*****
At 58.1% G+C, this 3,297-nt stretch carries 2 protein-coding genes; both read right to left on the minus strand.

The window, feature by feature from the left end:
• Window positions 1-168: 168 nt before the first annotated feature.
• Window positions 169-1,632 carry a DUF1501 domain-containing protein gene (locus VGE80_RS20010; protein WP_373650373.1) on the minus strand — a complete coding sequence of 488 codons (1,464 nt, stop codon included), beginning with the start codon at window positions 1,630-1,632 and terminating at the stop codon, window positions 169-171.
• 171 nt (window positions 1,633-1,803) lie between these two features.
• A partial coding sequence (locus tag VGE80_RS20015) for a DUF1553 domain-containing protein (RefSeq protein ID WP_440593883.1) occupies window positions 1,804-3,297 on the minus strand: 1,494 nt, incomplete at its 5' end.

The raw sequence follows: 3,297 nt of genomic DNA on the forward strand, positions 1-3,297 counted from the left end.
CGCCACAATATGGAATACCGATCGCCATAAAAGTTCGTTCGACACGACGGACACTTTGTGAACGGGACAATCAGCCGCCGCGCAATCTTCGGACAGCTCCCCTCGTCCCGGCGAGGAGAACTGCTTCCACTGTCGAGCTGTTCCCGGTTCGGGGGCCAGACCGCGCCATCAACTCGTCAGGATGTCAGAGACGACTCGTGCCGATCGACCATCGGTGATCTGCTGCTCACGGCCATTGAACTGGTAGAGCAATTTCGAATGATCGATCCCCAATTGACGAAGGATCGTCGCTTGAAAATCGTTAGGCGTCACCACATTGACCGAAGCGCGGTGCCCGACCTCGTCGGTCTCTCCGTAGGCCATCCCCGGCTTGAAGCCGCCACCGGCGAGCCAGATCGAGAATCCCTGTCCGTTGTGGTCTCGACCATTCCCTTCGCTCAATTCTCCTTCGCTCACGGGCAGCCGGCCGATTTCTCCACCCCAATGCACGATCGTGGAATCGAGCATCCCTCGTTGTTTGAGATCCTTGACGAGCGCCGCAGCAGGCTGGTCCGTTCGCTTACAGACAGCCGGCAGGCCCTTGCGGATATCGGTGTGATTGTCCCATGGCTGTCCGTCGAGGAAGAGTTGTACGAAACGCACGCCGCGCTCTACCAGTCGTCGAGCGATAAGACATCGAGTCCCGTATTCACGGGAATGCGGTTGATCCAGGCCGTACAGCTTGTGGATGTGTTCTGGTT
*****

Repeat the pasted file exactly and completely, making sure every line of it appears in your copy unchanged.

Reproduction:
At 58.1% G+C, this 3,297-nt stretch carries 2 protein-coding genes; both read right to left on the minus strand.

The window, feature by feature from the left end:
• Window positions 1-168: 168 nt before the first annotated feature.
• Window positions 169-1,632 carry a DUF1501 domain-containing protein gene (locus VGE80_RS20010; protein WP_373650373.1) on the minus strand — a complete coding sequence of 488 codons (1,464 nt, stop codon included), beginning with the start codon at window positions 1,630-1,632 and terminating at the stop codon, window positions 169-171.
• 171 nt (window positions 1,633-1,803) lie between these two features.
• A partial coding sequence (locus tag VGE80_RS20015) for a DUF1553 domain-containing protein (RefSeq protein ID WP_440593883.1) occupies window positions 1,804-3,297 on the minus strand: 1,494 nt, incomplete at its 5' end.

The raw sequence follows: 3,297 nt of genomic DNA on the forward strand, positions 1-3,297 counted from the left end.
CGCCACAATATGGAATACCGATCGCCATAAAAGTTCGTTCGACACGACGGACACTTTGTGAACGGGACAATCAGCCGCCGCGCAATCTTCGGACAGCTCCCCTCGTCCCGGCGAGGAGAACTGCTTCCACTGTCGAGCTGTTCCCGGTTCGGGGGCCAGACCGCGCCATCAACTCGTCAGGATGTCAGAGACGACTCGTGCCGATCGACCATCGGTGATCTGCTGCTCACGGCCATTGAACTGGTAGAGCAATTTCGAATGATCGATCCCCAATTGACGAAGGATCGTCGCTTGAAAATCGTTAGGCGTCACCACATTGACCGAAGCGCGGTGCCCGACCTCGTCGGTCTCTCCGTAGGCCATCCCCGGCTTGAAGCCGCCACCGGCGAGCCAGATCGAGAATCCCTGTCCGTTGTGGTCTCGACCATTCCCTTCGCTCAATTCTCCTTCGCTCACGGGCAGCCGGCCGATTTCTCCACCCCAATGCACGATCGTGGAATCGAGCATCCCTCGTTGTTTGAGATCCTTGACGAGCGCCGCAGCAGGCTGGTCCGTTCGCTTACAGACAGCCGGCAGGCCCTTGCGGATATCGGTGTGATTGTCCCATGGCTGTCCGTCGAGGAAGAGTTGTACGAAACGCACGCCGCGCTCTACCAGTCGTCGAGCGATAAGACATCGAGTCCCGTATTCACGGGAATGCGGTTGATCCAGGCCGTACAGCTTGTGGATGTGTTCTGGTT